Inside the Battle to Save Abortion Rights in Puerto Rico
Providers on the island say access has been hindered by Hurricane Maria and threatened by legislation.
The most aggressive attempt to restrict abortion access in Puerto Rico in decades came to a dramatic end this week when the bill’s author pulled it from consideration on the very last day of the legislative session. But women’s rights activists say the failed legislation is just the first of many threats to abortion access on the island.
The bill, written by Puerto Rico Sen. Nayda Venegas Brown, would have instituted a mandatory 48-hour waiting period for women seeking abortions, required parental consent for minors, and banned the procedure outright after 20 weeks gestation—restrictions that are common in many states in the continental U.S., but unheard of in Puerto Rico.
“In a nutshell, [the bill] radicalized completely how the termination of pregnancy is currently being done in Puerto Rico,” clinic administrator and obstetrician Yari Vale Moreno told The Daily Beast. “If this law had passed as it was originally written, we would have had three or four clinics closing in no time.”
But it did not pass as written. After months of campaigning by Vale and other advocates, a committee led by Senate President Thomas Rivera Schatz tacked on dozens of last-minute amendments this week. The committee slashed half of the bill’s 27 pages and removed references to a fetus as a “a whole, separate and unique life.”
Brown was not happy. She pulled the measure on Thursday—the last day of the session—without a vote, complaining that her colleagues had destroyed the “spirit of the bill.” The point of the legislation, she said, was to protect not just women but also “the unborn”—a mission she said the new bill did not uphold.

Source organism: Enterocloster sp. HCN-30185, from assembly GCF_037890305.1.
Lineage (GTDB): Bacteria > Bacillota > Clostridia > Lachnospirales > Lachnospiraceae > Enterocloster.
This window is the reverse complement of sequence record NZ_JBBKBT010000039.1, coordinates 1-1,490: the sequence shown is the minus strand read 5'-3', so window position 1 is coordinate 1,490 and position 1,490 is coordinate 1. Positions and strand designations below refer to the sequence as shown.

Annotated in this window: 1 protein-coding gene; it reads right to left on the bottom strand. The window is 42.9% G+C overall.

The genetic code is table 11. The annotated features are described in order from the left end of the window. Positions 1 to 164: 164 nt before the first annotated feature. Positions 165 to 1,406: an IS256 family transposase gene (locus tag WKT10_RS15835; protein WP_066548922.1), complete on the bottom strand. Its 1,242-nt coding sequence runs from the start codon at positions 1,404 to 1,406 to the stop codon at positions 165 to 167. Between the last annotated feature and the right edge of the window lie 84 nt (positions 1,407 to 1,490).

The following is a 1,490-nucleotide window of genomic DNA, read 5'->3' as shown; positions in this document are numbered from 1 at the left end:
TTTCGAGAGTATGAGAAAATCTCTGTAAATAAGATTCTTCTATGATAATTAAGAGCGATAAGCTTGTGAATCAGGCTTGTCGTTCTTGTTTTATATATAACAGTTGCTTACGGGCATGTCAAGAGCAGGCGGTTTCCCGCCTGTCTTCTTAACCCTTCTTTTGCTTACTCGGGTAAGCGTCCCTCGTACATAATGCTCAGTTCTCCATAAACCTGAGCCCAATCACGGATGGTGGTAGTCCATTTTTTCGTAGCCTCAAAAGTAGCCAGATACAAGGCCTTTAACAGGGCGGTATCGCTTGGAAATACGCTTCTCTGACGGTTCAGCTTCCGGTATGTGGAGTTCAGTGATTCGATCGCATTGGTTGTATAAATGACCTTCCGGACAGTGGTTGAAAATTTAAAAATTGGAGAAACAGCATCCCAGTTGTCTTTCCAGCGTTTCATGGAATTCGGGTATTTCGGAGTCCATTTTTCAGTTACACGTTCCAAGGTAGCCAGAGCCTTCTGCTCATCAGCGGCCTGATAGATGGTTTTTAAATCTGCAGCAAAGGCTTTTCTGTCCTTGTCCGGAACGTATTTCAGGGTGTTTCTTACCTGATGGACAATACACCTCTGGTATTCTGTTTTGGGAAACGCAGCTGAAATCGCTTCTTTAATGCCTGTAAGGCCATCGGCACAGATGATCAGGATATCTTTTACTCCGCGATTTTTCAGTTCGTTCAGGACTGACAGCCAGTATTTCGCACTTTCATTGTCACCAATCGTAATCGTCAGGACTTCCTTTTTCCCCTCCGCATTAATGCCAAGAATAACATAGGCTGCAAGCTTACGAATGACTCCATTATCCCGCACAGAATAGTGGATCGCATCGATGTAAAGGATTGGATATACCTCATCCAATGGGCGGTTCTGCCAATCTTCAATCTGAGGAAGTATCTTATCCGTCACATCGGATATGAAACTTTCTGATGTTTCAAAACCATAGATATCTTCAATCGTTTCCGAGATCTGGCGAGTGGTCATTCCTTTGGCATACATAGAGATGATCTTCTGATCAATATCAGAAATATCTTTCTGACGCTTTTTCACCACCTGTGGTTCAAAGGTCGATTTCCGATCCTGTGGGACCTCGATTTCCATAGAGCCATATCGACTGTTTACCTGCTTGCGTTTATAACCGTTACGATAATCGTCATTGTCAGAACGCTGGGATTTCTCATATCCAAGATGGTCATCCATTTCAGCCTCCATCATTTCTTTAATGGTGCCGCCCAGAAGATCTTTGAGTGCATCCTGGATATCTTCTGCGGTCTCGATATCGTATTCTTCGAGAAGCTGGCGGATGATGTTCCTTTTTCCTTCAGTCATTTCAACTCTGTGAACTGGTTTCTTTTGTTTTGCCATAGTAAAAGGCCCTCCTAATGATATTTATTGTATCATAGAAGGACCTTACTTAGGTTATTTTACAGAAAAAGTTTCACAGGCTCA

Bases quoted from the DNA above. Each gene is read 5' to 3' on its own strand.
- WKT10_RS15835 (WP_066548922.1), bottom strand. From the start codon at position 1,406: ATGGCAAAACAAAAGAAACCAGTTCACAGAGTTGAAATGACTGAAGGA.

“I understand that all the projects suffer amendments and my project is not perfect, but there were too many amendments,” she told local newspaper El Vocero. Brown did not respond to the Daily Beast’s request for comment.
Puerto Rico already has laws on the books outlawing abortion, but they've been unenforceable since the Supreme Court's 1973 Roe v. Wade decision that legalized the procedure across the United States. These days, Puerto Rico allows the procedure at any time in a pregnancy as long as it is performed by a licensed provider.
“There are no abortion restrictions at the commonwealth level that we would normally think of in the United States,” Liza Fuentes, a senior research scientist for the Guttmacher Institute, told The Daily Beast. “There’s no waiting period, there's no parental consent. The Department of Health does require the clinic to obtain a license … and that's really it.”
So when doctors and clinic providers heard about Brown’s bill, which would have punished violators it with up to 15 years in prison, many were outraged.
Vale said she first heard about the issue in May from her colleagues at Taller Salud, a women’s health nonprofit where she’s a board member. After reviewing the legislation, Vale and her fellow board members quickly called a meeting of other doctors, psychologists and social workers to discuss it.
That initial meeting spawned what would become and island-wide, months-long campaign against the bill. The women staged marches, held public education sessions, and lobbied legislators in the capitol. They also launched a social media campaign and spread the word with old-fashioned paper fliers.
Earlier this month, a group called the Feminist Collective in Construction arrived at the capitol dressed as catrinas, or traditional Day of the Dead skeletons, carrying signs that read “Day of all of our Deaths” and “Clandestine abortion is femicide by the state.”
"This is a complaint against the [bill] by Senator Nayda Venega Brown, who intends to raise a series of obstacles and restrictions against women who decide to terminate the pregnancy," spokeswoman Shariana Ferrer told El Nuevo Dia. "We are remembering the women who have died in the midst of clandestine or unsafe abortions, we are today the catrinas for free abortion.”